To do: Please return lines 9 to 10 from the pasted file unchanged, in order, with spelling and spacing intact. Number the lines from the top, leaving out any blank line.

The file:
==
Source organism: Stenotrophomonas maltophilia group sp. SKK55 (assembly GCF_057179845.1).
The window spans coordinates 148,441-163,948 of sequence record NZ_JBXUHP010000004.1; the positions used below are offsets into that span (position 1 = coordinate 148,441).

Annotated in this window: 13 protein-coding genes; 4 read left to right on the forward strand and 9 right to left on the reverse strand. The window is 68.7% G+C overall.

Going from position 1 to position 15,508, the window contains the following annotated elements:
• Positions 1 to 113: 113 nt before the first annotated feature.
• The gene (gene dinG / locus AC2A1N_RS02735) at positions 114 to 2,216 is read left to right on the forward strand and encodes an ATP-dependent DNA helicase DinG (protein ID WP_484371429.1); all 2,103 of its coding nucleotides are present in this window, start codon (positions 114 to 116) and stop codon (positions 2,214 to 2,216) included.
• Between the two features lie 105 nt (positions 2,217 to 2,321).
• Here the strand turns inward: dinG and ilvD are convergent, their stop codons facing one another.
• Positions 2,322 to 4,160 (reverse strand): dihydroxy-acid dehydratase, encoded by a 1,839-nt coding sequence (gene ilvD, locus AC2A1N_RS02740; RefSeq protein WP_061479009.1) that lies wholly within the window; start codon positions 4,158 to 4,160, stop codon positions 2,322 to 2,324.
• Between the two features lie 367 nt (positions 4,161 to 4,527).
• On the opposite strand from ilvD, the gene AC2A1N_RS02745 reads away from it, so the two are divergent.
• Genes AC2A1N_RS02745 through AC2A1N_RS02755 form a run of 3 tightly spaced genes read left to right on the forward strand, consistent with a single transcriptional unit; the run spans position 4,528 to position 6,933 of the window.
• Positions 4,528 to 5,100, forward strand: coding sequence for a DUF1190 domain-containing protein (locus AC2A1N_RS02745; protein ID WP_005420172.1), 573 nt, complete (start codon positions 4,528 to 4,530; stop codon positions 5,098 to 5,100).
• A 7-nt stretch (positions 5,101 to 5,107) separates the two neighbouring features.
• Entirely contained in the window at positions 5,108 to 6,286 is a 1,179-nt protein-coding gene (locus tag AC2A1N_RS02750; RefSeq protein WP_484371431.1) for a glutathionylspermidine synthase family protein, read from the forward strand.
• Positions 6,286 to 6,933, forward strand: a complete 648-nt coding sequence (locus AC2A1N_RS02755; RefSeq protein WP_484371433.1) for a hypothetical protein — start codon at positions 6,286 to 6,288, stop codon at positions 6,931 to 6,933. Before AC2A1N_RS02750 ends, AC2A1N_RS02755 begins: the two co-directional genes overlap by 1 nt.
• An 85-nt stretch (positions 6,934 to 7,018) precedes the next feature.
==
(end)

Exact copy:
• Positions 2,322 to 4,160 (reverse strand): dihydroxy-acid dehydratase, encoded by a 1,839-nt coding sequence (gene ilvD, locus AC2A1N_RS02740; RefSeq protein WP_061479009.1) that lies wholly within the window; start codon positions 4,158 to 4,160, stop codon positions 2,322 to 2,324.
• Between the two features lie 367 nt (positions 4,161 to 4,527).